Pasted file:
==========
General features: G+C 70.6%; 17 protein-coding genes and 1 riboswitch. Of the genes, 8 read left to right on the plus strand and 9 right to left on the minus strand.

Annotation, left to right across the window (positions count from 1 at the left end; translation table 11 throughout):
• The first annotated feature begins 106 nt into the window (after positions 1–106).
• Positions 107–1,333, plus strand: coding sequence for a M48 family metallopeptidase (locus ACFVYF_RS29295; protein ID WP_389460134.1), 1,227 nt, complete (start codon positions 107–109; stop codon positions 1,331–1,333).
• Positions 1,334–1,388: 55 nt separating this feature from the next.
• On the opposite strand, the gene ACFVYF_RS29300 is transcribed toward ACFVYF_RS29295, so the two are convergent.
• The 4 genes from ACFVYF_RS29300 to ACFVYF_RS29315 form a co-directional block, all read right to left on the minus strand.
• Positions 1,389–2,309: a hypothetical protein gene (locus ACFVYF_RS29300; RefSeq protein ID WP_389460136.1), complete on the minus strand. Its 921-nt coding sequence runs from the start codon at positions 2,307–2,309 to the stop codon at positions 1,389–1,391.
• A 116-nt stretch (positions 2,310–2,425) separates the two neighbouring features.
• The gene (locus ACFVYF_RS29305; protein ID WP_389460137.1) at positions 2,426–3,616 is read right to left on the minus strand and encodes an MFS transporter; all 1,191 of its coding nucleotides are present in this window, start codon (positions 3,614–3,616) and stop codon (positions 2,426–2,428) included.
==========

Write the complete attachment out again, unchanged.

General features: G+C 70.6%; 17 protein-coding genes and 1 riboswitch. Of the genes, 8 read left to right on the plus strand and 9 right to left on the minus strand.

Annotation, left to right across the window (positions count from 1 at the left end; translation table 11 throughout):
• The first annotated feature begins 106 nt into the window (after positions 1–106).
• Positions 107–1,333, plus strand: coding sequence for a M48 family metallopeptidase (locus ACFVYF_RS29295; protein ID WP_389460134.1), 1,227 nt, complete (start codon positions 107–109; stop codon positions 1,331–1,333).
• Positions 1,334–1,388: 55 nt separating this feature from the next.
• On the opposite strand, the gene ACFVYF_RS29300 is transcribed toward ACFVYF_RS29295, so the two are convergent.
• The 4 genes from ACFVYF_RS29300 to ACFVYF_RS29315 form a co-directional block, all read right to left on the minus strand.
• Positions 1,389–2,309: a hypothetical protein gene (locus ACFVYF_RS29300; RefSeq protein ID WP_389460136.1), complete on the minus strand. Its 921-nt coding sequence runs from the start codon at positions 2,307–2,309 to the stop codon at positions 1,389–1,391.
• A 116-nt stretch (positions 2,310–2,425) separates the two neighbouring features.
• The gene (locus ACFVYF_RS29305; protein ID WP_389460137.1) at positions 2,426–3,616 is read right to left on the minus strand and encodes an MFS transporter; all 1,191 of its coding nucleotides are present in this window, start codon (positions 3,614–3,616) and stop codon (positions 2,426–2,428) included.